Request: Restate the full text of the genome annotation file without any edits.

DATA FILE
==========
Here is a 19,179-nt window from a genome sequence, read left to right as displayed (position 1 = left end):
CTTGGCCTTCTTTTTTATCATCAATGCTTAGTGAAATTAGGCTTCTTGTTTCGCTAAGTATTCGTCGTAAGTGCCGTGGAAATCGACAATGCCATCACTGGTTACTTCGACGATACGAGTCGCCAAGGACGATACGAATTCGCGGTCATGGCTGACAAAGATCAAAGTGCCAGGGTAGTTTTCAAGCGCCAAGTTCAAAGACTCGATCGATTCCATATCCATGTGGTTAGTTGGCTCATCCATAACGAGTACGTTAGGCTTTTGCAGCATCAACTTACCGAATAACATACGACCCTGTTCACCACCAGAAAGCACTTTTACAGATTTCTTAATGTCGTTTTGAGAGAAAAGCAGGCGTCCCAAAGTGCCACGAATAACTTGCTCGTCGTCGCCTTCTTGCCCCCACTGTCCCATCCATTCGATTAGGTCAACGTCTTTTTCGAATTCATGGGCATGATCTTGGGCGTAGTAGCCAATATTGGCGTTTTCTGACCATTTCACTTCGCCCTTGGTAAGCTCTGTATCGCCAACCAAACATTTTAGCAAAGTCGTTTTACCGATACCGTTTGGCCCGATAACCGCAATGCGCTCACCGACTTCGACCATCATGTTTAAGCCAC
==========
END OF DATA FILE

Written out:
Here is a 19,179-nt window from a genome sequence, read left to right as displayed (position 1 = left end):
CTTGGCCTTCTTTTTTATCATCAATGCTTAGTGAAATTAGGCTTCTTGTTTCGCTAAGTATTCGTCGTAAGTGCCGTGGAAATCGACAATGCCATCACTGGTTACTTCGACGATACGAGTCGCCAAGGACGATACGAATTCGCGGTCATGGCTGACAAAGATCAAAGTGCCAGGGTAGTTTTCAAGCGCCAAGTTCAAAGACTCGATCGATTCCATATCCATGTGGTTAGTTGGCTCATCCATAACGAGTACGTTAGGCTTTTGCAGCATCAACTTACCGAATAACATACGACCCTGTTCACCACCAGAAAGCACTTTTACAGATTTCTTAATGTCGTTTTGAGAGAAAAGCAGGCGTCCCAAAGTGCCACGAATAACTTGCTCGTCGTCGCCTTCTTGCCCCCACTGTCCCATCCATTCGATTAGGTCAACGTCTTTTTCGAATTCATGGGCATGATCTTGGGCGTAGTAGCCAATATTGGCGTTTTCTGACCATTTCACTTCGCCCTTGGTAAGCTCTGTATCGCCAACCAAACATTTTAGCAAAGTCGTTTTACCGATACCGTTTGGCCCGATAACCGCAATGCGCTCACCGACTTCGACCATCATGTTTAAGCCAC